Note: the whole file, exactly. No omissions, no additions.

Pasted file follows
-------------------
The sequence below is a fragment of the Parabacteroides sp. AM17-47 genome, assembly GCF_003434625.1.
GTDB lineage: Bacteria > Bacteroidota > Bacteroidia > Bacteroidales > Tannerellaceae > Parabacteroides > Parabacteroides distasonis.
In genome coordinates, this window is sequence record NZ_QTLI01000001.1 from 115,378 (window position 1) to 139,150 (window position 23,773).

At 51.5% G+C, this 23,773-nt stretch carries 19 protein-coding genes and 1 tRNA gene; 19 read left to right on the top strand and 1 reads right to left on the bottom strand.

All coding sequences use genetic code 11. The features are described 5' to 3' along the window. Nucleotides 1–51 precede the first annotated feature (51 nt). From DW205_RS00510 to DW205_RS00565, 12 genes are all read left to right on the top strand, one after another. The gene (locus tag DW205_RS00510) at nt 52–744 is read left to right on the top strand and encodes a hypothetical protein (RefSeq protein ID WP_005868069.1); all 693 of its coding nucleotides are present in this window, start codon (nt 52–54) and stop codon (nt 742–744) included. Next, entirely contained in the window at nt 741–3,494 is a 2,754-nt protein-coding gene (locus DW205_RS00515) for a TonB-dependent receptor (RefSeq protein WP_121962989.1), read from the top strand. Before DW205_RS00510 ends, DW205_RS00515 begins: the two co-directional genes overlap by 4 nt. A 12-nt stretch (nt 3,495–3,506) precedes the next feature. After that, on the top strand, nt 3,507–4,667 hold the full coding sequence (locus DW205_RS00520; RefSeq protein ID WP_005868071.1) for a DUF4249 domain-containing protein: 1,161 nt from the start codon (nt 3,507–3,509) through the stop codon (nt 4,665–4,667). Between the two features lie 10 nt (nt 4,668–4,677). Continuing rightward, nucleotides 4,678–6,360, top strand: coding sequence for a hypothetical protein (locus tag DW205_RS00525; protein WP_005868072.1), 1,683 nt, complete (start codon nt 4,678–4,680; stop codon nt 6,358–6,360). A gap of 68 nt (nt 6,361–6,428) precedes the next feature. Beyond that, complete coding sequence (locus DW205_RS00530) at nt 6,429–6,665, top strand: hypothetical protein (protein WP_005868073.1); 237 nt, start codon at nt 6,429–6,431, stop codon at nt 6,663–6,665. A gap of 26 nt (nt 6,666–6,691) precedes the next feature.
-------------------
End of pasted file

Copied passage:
The sequence below is a fragment of the Parabacteroides sp. AM17-47 genome, assembly GCF_003434625.1.
GTDB lineage: Bacteria > Bacteroidota > Bacteroidia > Bacteroidales > Tannerellaceae > Parabacteroides > Parabacteroides distasonis.
In genome coordinates, this window is sequence record NZ_QTLI01000001.1 from 115,378 (window position 1) to 139,150 (window position 23,773).

At 51.5% G+C, this 23,773-nt stretch carries 19 protein-coding genes and 1 tRNA gene; 19 read left to right on the top strand and 1 reads right to left on the bottom strand.

All coding sequences use genetic code 11. The features are described 5' to 3' along the window. Nucleotides 1–51 precede the first annotated feature (51 nt). From DW205_RS00510 to DW205_RS00565, 12 genes are all read left to right on the top strand, one after another. The gene (locus tag DW205_RS00510) at nt 52–744 is read left to right on the top strand and encodes a hypothetical protein (RefSeq protein ID WP_005868069.1); all 693 of its coding nucleotides are present in this window, start codon (nt 52–54) and stop codon (nt 742–744) included. Next, entirely contained in the window at nt 741–3,494 is a 2,754-nt protein-coding gene (locus DW205_RS00515) for a TonB-dependent receptor (RefSeq protein WP_121962989.1), read from the top strand. Before DW205_RS00510 ends, DW205_RS00515 begins: the two co-directional genes overlap by 4 nt. A 12-nt stretch (nt 3,495–3,506) precedes the next feature. After that, on the top strand, nt 3,507–4,667 hold the full coding sequence (locus DW205_RS00520; RefSeq protein ID WP_005868071.1) for a DUF4249 domain-containing protein: 1,161 nt from the start codon (nt 3,507–3,509) through the stop codon (nt 4,665–4,667). Between the two features lie 10 nt (nt 4,668–4,677). Continuing rightward, nucleotides 4,678–6,360, top strand: coding sequence for a hypothetical protein (locus tag DW205_RS00525; protein WP_005868072.1), 1,683 nt, complete (start codon nt 4,678–4,680; stop codon nt 6,358–6,360). A gap of 68 nt (nt 6,361–6,428) precedes the next feature. Beyond that, complete coding sequence (locus DW205_RS00530) at nt 6,429–6,665, top strand: hypothetical protein (protein WP_005868073.1); 237 nt, start codon at nt 6,429–6,431, stop codon at nt 6,663–6,665. A gap of 26 nt (nt 6,666–6,691) precedes the next feature.